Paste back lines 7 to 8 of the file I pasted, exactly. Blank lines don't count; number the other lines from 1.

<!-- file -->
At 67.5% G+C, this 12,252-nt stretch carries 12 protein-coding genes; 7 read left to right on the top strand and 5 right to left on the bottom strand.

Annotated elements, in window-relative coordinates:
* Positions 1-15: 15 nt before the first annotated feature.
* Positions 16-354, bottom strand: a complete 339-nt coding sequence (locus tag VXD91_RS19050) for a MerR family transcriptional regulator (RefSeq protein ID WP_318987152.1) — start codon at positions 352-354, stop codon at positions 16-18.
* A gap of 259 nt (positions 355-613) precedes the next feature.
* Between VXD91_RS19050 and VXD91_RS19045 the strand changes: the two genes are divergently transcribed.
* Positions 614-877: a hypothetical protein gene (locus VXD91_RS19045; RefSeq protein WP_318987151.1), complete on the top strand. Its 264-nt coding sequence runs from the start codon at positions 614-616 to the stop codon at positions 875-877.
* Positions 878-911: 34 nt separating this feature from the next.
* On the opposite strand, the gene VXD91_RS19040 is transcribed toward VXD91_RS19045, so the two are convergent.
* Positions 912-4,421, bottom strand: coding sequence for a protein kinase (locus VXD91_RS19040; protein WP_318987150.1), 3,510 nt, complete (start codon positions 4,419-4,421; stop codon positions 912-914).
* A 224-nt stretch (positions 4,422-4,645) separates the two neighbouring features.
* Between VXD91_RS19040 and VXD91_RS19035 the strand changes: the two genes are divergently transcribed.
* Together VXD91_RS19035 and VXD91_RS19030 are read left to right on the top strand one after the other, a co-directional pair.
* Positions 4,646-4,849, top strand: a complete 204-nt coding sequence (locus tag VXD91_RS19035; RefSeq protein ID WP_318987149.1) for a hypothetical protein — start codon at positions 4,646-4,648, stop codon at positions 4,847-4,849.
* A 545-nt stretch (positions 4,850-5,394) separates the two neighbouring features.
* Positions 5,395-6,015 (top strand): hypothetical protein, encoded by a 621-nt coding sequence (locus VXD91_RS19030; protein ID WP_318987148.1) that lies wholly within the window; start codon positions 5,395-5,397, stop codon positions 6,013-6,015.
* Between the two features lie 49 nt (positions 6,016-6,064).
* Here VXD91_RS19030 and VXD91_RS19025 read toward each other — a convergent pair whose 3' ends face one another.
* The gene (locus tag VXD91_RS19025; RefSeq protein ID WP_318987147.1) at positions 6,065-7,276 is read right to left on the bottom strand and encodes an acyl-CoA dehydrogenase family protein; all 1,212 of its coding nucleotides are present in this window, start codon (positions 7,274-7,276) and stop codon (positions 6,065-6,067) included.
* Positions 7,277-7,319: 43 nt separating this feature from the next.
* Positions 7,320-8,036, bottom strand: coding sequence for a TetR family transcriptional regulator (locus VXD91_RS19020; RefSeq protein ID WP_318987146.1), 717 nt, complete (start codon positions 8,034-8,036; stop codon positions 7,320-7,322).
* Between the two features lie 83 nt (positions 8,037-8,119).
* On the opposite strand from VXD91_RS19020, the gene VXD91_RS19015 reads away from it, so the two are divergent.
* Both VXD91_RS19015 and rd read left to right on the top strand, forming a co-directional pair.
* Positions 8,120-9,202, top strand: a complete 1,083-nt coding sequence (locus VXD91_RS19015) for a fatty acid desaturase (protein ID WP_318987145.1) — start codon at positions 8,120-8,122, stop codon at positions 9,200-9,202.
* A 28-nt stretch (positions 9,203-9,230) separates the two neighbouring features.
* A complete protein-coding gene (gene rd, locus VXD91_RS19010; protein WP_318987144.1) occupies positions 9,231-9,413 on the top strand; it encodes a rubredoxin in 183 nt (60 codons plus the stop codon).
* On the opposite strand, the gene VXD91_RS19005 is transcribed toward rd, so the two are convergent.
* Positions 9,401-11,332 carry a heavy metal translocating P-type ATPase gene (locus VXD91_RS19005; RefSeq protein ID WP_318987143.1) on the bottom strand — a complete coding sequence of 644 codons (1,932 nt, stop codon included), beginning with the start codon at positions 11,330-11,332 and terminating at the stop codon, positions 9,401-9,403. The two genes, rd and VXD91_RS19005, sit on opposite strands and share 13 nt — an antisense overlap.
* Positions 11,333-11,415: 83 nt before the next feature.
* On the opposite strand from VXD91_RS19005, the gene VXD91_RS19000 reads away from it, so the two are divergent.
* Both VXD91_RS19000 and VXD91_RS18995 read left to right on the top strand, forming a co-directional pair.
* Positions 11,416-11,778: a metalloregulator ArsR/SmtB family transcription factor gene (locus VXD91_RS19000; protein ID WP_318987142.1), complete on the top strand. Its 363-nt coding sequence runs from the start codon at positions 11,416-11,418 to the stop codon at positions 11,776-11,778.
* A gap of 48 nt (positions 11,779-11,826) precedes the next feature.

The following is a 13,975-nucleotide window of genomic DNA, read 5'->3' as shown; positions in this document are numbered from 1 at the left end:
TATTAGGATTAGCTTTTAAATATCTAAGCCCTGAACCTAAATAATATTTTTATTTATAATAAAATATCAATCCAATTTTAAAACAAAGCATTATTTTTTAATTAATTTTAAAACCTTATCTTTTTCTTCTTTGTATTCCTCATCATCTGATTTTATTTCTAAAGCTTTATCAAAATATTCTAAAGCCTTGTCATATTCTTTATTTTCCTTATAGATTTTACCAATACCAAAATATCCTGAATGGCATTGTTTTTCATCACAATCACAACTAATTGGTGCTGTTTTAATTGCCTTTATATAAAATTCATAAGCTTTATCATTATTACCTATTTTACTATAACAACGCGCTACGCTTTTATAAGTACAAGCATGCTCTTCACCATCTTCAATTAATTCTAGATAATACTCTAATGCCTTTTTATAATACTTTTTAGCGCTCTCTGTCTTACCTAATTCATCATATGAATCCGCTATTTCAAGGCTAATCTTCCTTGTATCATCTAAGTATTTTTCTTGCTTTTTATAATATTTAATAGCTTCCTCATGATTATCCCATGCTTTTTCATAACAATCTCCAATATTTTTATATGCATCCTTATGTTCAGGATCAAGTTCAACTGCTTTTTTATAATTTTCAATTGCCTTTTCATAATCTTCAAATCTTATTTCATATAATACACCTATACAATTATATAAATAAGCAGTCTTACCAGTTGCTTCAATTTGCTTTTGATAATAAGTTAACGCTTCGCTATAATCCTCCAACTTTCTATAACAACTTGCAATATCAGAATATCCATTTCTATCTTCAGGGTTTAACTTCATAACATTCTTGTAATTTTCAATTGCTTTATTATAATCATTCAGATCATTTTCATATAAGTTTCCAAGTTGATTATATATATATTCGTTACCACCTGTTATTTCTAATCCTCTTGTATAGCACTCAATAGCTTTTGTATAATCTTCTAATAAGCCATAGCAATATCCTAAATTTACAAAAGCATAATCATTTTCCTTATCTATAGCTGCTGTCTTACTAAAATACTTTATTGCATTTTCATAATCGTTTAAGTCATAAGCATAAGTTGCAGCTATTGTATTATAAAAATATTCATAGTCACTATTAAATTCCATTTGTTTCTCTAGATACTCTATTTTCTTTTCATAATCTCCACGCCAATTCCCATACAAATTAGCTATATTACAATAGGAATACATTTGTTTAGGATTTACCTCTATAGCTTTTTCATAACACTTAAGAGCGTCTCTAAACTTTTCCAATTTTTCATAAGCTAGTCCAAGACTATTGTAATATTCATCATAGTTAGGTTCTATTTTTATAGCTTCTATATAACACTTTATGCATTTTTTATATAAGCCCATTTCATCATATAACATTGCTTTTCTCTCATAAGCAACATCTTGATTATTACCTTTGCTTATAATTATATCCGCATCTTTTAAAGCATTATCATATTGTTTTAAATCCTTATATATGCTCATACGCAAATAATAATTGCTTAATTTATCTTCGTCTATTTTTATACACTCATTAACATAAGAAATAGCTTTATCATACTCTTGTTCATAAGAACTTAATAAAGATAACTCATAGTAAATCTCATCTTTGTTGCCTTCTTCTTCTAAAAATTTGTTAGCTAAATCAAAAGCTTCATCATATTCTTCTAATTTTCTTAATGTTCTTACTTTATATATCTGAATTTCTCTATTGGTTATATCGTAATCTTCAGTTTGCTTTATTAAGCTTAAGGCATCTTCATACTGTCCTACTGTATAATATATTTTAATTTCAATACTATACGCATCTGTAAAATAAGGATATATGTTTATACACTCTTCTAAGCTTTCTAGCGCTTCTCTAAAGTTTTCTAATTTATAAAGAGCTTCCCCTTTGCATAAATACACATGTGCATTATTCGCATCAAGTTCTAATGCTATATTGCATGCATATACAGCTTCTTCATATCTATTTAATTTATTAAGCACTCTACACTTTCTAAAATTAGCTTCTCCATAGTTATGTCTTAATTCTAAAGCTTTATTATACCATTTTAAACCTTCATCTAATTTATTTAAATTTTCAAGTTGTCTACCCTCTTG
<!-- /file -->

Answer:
* Positions 614-877: a hypothetical protein gene (locus VXD91_RS19045; RefSeq protein WP_318987151.1), complete on the top strand. Its 264-nt coding sequence runs from the start codon at positions 614-616 to the stop codon at positions 875-877.
* Positions 878-911: 34 nt separating this feature from the next.